Now it is obvious, that there is a natural tendency of the truths and facts revealed in the scriptures, to induce those exercises, appropriate to the capacities, condition, and relations of men, in the commencement of which consists regeneration. We are required to love and confide in

1 Part street Lectures, p. 135,

God, to repent of our sins, and to hope in and fear Him. All of which things are affections of the renovated man, and without which, no one can lay claim to the christian character. But in the bible, the truth, faithfulness, benevolence, justice, holiness, grace and compassion of the divine nature, are unfolded, and specific declarations are to be met with, in the form of promises, giving clear and decided intimations of these things, and they certainly have, in the nature of things, as obvious a tendency to produce the affections of love for, and confidence in God, as have the exhibitions of similar traits of excellence, and proots of regard, when coming from man to man, to induce such exercises between them. The dreadful nature of sin, its damning consequences in us, its frigł tful impeachments of the divine character, and its horrid malignity as depicted in the scriptures, are calculated to move to repentance, And the views which are given, of the bliss and glories of Heaven, and of the character of God as a Moral Governor, have as manisest a tendency to excite hope and fear.

The opposition, which the heart may and does make against these things, and their failure, in any case to produce such results, do not disprove the tendency of the truth to secure them. Nor, do the special influences of the Spirit, which are NECESSARY in consequence of the rebellion and resistance of men against the trulh, fornish any argument, against the adaption of that truth, to the circumstances, eharacter, condition, and constitutional capacities of man, and consequently, its natural tendency to produce the affections contemplated. So far are the scriptures from sanctioning such an idea, that they do actually urge the ORLIGATION, arising out of the very erhibilion of thc truth, made to the mind and heart of man, instantaneously to exercise, and express the affections appropriate.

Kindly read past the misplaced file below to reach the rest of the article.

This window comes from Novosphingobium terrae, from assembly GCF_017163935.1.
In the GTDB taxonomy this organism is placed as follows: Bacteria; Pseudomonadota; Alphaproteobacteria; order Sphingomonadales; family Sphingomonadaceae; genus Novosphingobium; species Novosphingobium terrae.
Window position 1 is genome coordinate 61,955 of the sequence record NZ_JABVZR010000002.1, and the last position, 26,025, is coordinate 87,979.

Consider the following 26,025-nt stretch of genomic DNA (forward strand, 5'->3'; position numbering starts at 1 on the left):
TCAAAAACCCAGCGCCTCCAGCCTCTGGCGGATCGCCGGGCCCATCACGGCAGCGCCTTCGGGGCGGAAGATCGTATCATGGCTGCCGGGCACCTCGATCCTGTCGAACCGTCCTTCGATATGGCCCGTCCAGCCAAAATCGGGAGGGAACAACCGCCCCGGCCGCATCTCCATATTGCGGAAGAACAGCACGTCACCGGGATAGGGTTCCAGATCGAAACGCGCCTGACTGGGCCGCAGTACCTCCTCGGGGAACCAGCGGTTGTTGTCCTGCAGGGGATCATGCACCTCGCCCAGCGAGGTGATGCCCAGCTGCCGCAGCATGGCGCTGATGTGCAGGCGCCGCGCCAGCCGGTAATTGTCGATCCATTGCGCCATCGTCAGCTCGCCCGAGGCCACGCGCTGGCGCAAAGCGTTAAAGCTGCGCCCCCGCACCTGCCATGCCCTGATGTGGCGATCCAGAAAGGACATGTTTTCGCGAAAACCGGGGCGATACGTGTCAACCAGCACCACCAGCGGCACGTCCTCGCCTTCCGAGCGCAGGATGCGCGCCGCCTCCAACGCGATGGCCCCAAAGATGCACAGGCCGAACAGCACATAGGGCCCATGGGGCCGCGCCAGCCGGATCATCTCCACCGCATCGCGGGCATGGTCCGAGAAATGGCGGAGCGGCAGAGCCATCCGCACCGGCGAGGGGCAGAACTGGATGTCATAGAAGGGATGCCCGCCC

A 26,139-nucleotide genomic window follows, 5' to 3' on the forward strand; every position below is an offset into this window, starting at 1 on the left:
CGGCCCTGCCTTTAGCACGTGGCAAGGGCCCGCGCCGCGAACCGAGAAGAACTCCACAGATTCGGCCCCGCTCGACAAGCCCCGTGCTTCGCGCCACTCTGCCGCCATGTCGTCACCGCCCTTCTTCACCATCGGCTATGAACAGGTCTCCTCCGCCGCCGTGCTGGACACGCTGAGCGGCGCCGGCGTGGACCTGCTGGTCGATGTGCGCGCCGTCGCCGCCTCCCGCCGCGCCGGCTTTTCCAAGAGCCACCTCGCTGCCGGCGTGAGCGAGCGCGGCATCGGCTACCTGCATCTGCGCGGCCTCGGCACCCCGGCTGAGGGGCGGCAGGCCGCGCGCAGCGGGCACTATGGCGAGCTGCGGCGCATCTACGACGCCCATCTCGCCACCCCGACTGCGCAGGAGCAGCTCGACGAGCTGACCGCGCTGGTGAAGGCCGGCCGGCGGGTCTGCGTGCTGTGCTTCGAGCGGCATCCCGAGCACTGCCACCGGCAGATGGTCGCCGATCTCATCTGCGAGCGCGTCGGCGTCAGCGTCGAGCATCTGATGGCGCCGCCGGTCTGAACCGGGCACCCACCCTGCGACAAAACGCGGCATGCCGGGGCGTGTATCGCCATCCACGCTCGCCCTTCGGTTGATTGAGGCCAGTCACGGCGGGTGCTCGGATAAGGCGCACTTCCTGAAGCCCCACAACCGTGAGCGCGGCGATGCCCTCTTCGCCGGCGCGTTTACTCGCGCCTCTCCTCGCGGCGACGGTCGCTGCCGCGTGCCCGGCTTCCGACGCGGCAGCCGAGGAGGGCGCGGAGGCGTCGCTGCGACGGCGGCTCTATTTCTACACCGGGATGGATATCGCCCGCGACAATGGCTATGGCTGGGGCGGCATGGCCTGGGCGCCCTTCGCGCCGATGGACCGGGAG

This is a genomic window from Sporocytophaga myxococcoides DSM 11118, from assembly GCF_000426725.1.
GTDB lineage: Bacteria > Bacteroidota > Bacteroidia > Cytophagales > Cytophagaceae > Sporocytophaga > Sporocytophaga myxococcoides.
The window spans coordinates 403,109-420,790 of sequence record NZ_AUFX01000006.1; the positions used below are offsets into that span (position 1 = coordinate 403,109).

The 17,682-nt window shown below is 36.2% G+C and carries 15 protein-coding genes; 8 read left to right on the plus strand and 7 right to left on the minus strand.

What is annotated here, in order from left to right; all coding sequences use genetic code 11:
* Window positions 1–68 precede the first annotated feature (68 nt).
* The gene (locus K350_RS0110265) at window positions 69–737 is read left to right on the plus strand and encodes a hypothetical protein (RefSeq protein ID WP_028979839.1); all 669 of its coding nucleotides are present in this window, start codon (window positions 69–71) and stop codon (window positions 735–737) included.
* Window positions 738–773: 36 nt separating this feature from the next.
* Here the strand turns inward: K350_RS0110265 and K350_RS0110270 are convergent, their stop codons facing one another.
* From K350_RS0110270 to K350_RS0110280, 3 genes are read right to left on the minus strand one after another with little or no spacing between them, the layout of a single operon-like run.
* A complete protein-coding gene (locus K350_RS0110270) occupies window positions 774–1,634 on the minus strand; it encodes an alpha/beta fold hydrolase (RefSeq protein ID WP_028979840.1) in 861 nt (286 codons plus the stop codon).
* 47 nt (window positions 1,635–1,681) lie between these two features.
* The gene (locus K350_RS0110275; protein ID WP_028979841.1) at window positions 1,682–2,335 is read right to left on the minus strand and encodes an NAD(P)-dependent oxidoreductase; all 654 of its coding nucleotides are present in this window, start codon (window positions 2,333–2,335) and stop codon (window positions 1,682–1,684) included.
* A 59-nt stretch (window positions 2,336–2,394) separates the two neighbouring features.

I''ith the following examples, the scriptural reader is

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familiar. "Thou blind Pharisee! cleanse first that which is within the cup and platter, that the outside of them may be clean also.

"Put of all these; anger, wrath, malice,"? &c. "Cleanse your hands, ye sinners and purify your hearts, ye double-minded.""3 “Stablish your hearts."'4 Set your affections on things above." Make to yourselves a NEW HEART and a new spirit.' "Oh Jerusalem wash thy heart from wickedness, that thou mayest be saved." "Save yourselves from this untoward generation.” “My son give me thy heart.""9

Whatever influence the IIoly Spirit excrts, to awaken and induce such feelings and exercises in men, is and must be, in entire accordance with their moral agency. For, unless men exalt their philosophy above the bible, it is undeniably through the truth, that it is imparted. This very circumstance, implies that the solemn consideration of the facts or objects, which that truth makes known, isi intimately connected with the sinner's conversion. Indeed we do not perceive how else a rational and accountable creature such as man is, is to be made willing to renounce his sinful, selfish, sordid attachments, and bestow his affections on spiritual things.' The idea of immediate power on the soul, or a physical efficiency determining the will, is a contradiction. If he is voluntarily to turn from sin to God, and the will is always determined by motives, appropriate motives must be presented and the attention interested. This in the very nature of things, is necessary; and may serve to throw some light upon a subject, exceedingly perplexed, and obscured by the false philosophy and false theology of some, viz: the use of the means of grace. 1 Mat. xxiii. 26. 2 Col. jii. 8.

3 James iv. 8. 4 James y. 8. 5 Col. iii. 2.

6 Ezck. xviii. 21. 7 Jer. iv. 14. 8 Acts ii. 40.

9 Pov. xxii. 26. Other instances of the same sort, may be seen in James i. 21; 1 Pct. i. 22, n. 1; Col. i. 12-15; lieb. xii. l; Deut. 1. 12-16; Jer. iy 3, 4.